In Zora Neale Hurston’s novel, Their Eyes Were Watching God, the main character Janie struggles to find herself and her identity. Throughout the course of the novel she has many different people tell her who she should be and how she should behave, but none of these ideas quite fit Janie. The main people telling Janie who she should be is her grandmother and Janie’s 3 husbands. The people in Janie's life influence her search for identity by teaching her about marriage, hard work, class, society, love and happiness. Janie's outlook on life stems from the system of beliefs that her grandmother, Nanny instills in her during life.
The oldest sister Cathy begins to encounter a role conflict within herself. She takes on the role of a sister and she also depicts a mother, because she is the one that cares for her young sister and brother. Strangely, she takes on the role as the sexual partner of her brother, Chris, because they do not yet understand that this is wrong because of their entrapment from society. Mrs. Dollanger then receives a sanction when her father dies, which is to inherit her father's estate. This was her reward for her father thinking that she hadn't had children.
The quest of finding true love may be a journey of hardship and betrayal. Two individuals willingly being in each others presents and uplift each other is a relationship. In the book Their Eyes Were Watching God by Zora Neale Hurston, readers are exposed to the toxic and deadly shapes of multiple abusive relationships. Janie being a black women in the 1900’s wasn't exposed to love all of her life, it was important to her to find that support system love brought. Janie was not thought the focus point of a woman's journey to independence and self awareness lies in her marital life.
Then they act and do things accordingly.” (Page 1) Janie is a young girl raised by her “old-fashioned” grandmother who has a fixed outlook on marriage. Her grandmother believes marriage is not for love but it is simply for protection. She accepts her limitations as a woman, having gone through slavery and having lived a difficult life. But Janie has the dreaming qualities of both men and women. She has a different vision of love, seeing it as an eternal and passionate sensation of mutual respect between the husband and the wife.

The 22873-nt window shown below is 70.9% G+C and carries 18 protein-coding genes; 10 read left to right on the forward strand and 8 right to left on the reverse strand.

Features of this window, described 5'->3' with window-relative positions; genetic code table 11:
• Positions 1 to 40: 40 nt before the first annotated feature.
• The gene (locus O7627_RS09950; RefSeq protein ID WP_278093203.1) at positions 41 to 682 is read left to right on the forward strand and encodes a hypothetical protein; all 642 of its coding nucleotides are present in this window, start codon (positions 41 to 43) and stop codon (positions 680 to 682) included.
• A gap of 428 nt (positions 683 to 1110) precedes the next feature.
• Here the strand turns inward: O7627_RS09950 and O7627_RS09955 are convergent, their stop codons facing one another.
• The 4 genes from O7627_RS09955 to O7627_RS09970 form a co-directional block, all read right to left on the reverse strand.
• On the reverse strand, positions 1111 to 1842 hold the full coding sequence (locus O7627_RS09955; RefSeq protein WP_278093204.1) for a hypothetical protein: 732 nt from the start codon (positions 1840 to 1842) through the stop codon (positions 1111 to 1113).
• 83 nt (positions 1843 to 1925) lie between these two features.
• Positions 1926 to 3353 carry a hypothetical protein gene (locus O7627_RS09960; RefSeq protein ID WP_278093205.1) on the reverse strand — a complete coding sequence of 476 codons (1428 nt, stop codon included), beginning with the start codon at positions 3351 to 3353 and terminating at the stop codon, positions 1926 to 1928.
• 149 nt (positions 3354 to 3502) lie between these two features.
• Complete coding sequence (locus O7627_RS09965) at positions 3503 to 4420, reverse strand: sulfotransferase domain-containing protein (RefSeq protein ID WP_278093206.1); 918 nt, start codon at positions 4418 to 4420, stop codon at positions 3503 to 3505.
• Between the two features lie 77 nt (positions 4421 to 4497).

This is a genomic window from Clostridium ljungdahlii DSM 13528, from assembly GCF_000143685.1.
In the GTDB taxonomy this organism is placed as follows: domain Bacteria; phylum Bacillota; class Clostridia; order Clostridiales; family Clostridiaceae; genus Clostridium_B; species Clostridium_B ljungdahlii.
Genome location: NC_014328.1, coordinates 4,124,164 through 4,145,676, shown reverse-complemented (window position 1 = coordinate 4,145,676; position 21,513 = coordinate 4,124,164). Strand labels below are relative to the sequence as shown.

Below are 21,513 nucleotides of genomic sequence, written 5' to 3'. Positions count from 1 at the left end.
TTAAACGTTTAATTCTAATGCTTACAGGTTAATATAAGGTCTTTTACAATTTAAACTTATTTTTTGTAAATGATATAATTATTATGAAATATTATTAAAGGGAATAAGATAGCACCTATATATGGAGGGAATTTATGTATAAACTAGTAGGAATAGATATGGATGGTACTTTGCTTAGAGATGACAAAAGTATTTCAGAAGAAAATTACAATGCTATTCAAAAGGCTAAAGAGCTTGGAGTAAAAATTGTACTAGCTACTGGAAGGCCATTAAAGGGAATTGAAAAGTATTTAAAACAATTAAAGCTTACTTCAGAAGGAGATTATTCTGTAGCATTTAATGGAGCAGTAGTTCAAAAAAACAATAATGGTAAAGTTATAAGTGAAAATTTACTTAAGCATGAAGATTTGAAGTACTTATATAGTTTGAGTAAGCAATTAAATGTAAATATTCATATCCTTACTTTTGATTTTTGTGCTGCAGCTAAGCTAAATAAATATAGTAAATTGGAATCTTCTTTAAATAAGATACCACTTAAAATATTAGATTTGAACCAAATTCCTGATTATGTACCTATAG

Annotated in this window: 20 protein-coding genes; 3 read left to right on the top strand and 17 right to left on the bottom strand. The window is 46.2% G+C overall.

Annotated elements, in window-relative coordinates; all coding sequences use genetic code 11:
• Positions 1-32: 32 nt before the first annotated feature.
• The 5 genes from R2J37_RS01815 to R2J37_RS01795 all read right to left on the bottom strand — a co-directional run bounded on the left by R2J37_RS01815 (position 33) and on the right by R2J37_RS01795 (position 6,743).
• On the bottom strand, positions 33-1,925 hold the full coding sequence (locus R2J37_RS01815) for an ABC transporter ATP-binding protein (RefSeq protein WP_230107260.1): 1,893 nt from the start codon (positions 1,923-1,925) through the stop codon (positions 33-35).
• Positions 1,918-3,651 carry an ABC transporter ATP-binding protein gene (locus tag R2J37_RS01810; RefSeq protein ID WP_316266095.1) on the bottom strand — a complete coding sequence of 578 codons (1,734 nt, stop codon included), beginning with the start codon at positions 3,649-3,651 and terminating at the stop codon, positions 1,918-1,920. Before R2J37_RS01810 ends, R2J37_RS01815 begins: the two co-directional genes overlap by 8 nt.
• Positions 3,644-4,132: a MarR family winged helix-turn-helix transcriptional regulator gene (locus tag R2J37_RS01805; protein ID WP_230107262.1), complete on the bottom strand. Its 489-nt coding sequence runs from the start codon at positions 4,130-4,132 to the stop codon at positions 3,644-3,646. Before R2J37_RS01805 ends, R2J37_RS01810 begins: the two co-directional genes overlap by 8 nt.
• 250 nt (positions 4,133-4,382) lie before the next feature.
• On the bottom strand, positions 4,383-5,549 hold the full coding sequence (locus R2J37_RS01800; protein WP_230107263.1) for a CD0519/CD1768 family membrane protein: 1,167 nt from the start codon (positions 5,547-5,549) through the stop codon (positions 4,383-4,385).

Kincaid was dominated by her mother because in the story “Girl”, she is showing the reader how her childhood was while living with her mother. Her mother thought it was okay to be dominated by a male figure and Kincaid didn’t agree. She also wanted to break free from that stereotype that all women must answer to a man. After Kincaid divorced her husband she also became an independent woman and began to write more stories. Sometimes married men and women can stop their lives or put in on hold for their other significant loved
In Henrik Ibsen 's play, “ A Doll House “, Ibsen depicts a female protagonist, Nora Helmer, who dares to defy her husband or forsake her “duties” as a wife and a mother, to seek her individuality. “ A Doll House “ challenges the patriarchal view that most people in Norway during that decade thought to be as true, that a woman 's place was in the home. Like many women Nora felt trapped by her father and when the time came she received the same feeling from her husband, however the rules of the society hindered them from acknowledging their own voice. Through this play Ibsen stresses the importance of individuality. “ A Doll House “ combines realistic characters, fascinating imagery, explicit stage directions, and an influential setting to develop
Because she feels that a piece of the life that she wanted to have (the life of a preacher's wife) is taken away from her, she tries to go into seclusion and ends up marrying a man that she persuaded to love. Her first time having sex with Jim is written as a near rape: "A tearing sound of starched fabric, and the garment was being dragged ruthlessly down her legs.
She was then forced by her grandma to marry an older man who would provide her with security and a nice home. Her marriage lacked love, which was replaced with the control of her husband. She was then swept away by a young black man, Joe Starks, who at first promised her a life of the love that she deserved. Joe became the beloved mayor of Eatonville and was knee deep in wealth. For twenty-years this love was the same as the marriage before.
Janie’s Growth in Their Eyes Were Watching God by Zora Neale Hurston In the novel, Their Eyes Were Watching God, by Zora Neale Hurston, Janie has allowed us to better understand the restraints that women in society had to deal with in a male dominated society. Her marriage with Logan Killicks consisted of dull, daily routines. Wedding herself to Joe Starks brought her closer to others, than to herself. In her final marriage to Vergible Woods, also known as Tea Cake, she finally learned how to live her life on her own. In the novel, Their Eyes Were Watching God, Janie suffered through many difficult situations that eventually enabled her to grow into an independent person.
One day Nanny caught Janie kissing the neighborhood riff raff Johnny Taylor, and Nanny becomes convinced that Janie has entered her womanhood, and needs to marry. Nanny chooses Logan Killicks for her granddaughter simply because he has sixty acres of land on the main road. Nanny believes that this would provide Janie with the added security needed to be a black woman during the time in which the novel is set. Three months into the marriage, Janie realizes that she still does not feel any love for Logan, so she decides to give Nanny a visit. When Janie addresses her concerns to her grandmother, Nanny immediately dismisses them and tells Janie that her mind will change as time passes, and to think about Logan’s sixty acres of land.